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About this poet

Federico García Lorca is one of the most important Spanish poets and dramatists of the twentieth century. García Lorca was born June 5, 1898, in Fuente Vaqueros, a small town a few miles from Granada. His father owned a farm in the fertile vega surrounding Granada and a comfortable mansion in the heart of the city. His mother, whom Lorca idolized, was a gifted pianist. After graduating from secondary school García Lorca attended Sacred Heart University where he took up law along with regular coursework. His first book, Impresiones y Viajes (1919) was inspired by a trip to Castile with his art class in 1917.

In 1919, García Lorca traveled to Madrid, where he remained for the next fifteen years. Giving up university, he devoted himself entirely to his art. He organized theatrical performances, read his poems in public, and collected old folksongs. During this period García Lorca wrote El Maleficio de la mariposa (1920), a play which caused a great scandal when it was produced. He also wrote Libro de poemas (1921), a compilation of poems based on Spanish folklore. Much of García Lorca's work was infused with popular themes such as Flamenco and Gypsy culture. In 1922, García Lorca organized the first "Cante Jondo" festival in which Spain's most famous "deep song" singers and guitarists participated. The deep song form permeated his poems of the early 1920s. During this period, García Lorca became part of a group of artists known as Generación del 27, which included Salvador Dalí and Luis Buñuel, who exposed the young poet to surrealism. In 1928, his book of verse, Romancero Gitano ("The Gypsy Ballads"), brought García Lorca far-reaching fame; it was reprinted seven times during his lifetime.

In 1929, García Lorca moved to New York City. The poet's favorite neighborhood was Harlem; he loved African-American spirituals, which reminded him of Spain's "deep songs." In 1930, García Lorca returned to Spain after the proclamation of the Spanish republic and participated in the Second Ordinary Congress of the Federal Union of Hispanic Students in November of 1931. The congress decided to build a "Barraca" in central Madrid in which to produce important plays for the public. "La Barraca," the traveling theater company that resulted, toured many Spanish towns, villages, and cities performing Spanish classics on public squares. Some of García Lorca's own plays, including his three great tragedies Bodas de sangre (1933), Yerma (1934), and La Casa de Bernarda Alba (1936), were also produced by the company.

In 1936, García Lorca was staying at Callejones de García, his country home, at the outbreak of the Civil War. He was arrested by Franquist soldiers, and on August 19, after a few days in jail, soldiers took García Lorca to "visit" his brother-in-law, Manuel Fernandez Montesinos, the Socialist ex-mayor of Granada whom the soldiers had murdered and dragged through the streets. When they arrived at the cemetery, the soldiers forced García Lorca from the car. They struck him with the butts of their rifles and riddled his body with bullets. His books were burned in Granada's Plaza del Carmen and were soon banned from Franco's Spain. To this day, no one knows where the body of Federico García Lorca rests.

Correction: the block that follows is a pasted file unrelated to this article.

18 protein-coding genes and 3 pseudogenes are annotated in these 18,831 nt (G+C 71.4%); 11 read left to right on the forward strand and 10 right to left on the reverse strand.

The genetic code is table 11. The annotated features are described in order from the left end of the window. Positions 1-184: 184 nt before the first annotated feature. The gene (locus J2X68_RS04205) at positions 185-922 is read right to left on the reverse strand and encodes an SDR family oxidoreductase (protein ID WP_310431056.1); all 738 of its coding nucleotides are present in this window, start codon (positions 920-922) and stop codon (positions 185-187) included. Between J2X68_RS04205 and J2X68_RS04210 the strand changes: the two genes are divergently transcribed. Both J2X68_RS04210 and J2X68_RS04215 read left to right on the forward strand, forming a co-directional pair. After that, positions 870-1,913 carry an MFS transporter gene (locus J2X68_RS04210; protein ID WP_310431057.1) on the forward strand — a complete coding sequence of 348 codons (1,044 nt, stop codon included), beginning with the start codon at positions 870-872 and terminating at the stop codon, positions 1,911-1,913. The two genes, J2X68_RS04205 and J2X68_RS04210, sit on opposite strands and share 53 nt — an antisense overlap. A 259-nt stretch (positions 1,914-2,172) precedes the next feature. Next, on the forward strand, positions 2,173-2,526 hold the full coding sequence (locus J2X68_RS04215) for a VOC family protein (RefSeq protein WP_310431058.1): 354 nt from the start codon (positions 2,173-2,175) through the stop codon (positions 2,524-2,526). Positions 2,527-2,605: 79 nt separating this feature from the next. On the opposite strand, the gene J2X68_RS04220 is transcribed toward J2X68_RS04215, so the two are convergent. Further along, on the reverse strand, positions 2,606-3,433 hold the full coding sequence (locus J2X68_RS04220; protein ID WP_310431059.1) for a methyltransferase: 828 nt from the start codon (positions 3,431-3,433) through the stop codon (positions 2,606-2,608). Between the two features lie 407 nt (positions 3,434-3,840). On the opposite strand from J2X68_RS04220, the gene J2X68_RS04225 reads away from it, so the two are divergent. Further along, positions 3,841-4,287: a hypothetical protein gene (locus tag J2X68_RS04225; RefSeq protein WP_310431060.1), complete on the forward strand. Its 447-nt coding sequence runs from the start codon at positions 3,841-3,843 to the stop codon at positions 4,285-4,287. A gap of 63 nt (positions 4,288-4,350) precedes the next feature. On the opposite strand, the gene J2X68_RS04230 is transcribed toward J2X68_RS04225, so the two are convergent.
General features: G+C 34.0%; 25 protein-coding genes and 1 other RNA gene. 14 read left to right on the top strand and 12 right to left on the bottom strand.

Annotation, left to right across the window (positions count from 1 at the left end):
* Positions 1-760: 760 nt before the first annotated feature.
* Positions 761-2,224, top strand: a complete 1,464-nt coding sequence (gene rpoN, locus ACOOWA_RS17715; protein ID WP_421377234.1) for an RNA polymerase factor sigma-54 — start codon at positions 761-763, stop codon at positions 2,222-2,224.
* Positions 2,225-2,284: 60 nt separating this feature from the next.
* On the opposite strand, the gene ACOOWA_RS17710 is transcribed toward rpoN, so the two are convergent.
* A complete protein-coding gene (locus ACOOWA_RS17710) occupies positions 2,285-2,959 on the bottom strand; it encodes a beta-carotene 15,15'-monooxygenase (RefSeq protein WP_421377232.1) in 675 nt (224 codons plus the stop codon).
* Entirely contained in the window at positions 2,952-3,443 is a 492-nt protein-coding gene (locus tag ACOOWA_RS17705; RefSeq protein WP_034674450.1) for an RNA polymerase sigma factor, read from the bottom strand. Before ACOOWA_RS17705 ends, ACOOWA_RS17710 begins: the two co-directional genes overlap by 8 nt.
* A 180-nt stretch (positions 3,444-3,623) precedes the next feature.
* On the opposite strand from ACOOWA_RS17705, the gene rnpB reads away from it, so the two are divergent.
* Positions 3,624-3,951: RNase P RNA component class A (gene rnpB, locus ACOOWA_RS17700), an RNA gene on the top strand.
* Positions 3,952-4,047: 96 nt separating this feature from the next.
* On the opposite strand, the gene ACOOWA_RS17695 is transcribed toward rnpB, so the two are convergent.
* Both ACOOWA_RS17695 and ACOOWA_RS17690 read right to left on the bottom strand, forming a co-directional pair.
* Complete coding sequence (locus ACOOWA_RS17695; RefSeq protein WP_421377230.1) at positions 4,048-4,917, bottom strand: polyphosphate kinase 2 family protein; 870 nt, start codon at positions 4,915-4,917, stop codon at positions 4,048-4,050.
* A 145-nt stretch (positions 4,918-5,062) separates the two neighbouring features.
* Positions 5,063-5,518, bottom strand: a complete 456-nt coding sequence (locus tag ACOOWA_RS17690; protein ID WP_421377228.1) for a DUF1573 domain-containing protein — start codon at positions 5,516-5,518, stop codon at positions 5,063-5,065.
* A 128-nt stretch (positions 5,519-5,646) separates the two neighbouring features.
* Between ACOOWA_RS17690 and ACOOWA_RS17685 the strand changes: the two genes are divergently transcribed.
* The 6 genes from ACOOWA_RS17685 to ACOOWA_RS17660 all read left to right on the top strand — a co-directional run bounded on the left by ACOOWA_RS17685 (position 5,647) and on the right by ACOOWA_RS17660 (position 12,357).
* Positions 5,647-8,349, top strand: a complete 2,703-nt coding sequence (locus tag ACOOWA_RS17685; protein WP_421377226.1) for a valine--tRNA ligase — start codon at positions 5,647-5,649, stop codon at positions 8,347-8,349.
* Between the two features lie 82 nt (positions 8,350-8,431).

Selected Bibliography

Poetry

In Search of Duende (1998)
Selected Poems (1941)
Canciones (1927)
Poeta en Nueva York ("Poet in New York") (1940)
Lament for the Death of a Bullfighter and Other Poems (1937)
Llanto por Ignacio Sanchez Mejias (1935)
El poema del Cante Jondo (1932)
Romancero Gitano ("The Gypsy Ballads") (1928)
Libro de poemas (1921)
Impresiones y viajes (1918)

Drama

The Comedies (1955)
La casa de Bernarda Alba ("The House of Bernarda Alba") (1936)
Yerma (1934)
Bodas de sangre ("Blood Wedding") (1933)
Amor de Don Perlimplin con Belisa en su jardin (1931)
La zapatera prodigiosa ("The Shoemaker's Marvelous Wife") (1930)
Mariana Pineda (1927)
El malificio de la mariposa (1920)




 

The Little Mute Boy

Federico García Lorca, 1898 - 1936
The little boy was looking for his voice.
(The king of the crickets had it.)
In a drop of water
the little boy was looking for his voice.

I do not want it for speaking with;
I will make a ring of it
so that he may wear my silence
on his little finger

In a drop of water
the little boy was looking for his voice.

(The captive voice, far away,
put on a cricket's clothes.)

From The Selected Poems of Federico García Lorca, by Federico García Lorca, translated by W.S. Merwin, published by New Directions. Copyright © 1955 by W.S. Merwin. Reprinted by permission of W.S. Merwin. All rights reserved.

Federico García Lorca

Federico García Lorca is one of the most important Spanish poets and dramatists of the twentieth century.

by this poet

poem

(Skip to the original poem in Spanish)

Tree, tree
dry and green.

The girl with the pretty face 
is out picking olives. 
The wind, playboy of towers, 
grabs her around the waist. 
Four riders passed by
on Andalusian ponies, 
with blue and green jackets 
and big, dark capes. 
"Come
poem
The weeping of the guitar
begins.
The goblets of dawn
are smashed.
The weeping of the guitar
begins.
Useless
to silence it.
Impossible 
to silence it.
It weeps monotonously
as water weeps
as the wind weeps
over snowfields.
Impossible
to silence it.
It weeps for distant 
things.
Hot southern sands
yearning for
poem

(skip to the original poem in Spanish)

Green, how I want you green.
Green wind. Green branches.
The ship out on the sea
and the horse on the mountain. 
With the shade around her waist 
she dreams on her balcony, 
green flesh, her hair green, 
with eyes of cold silver. 
Green, how I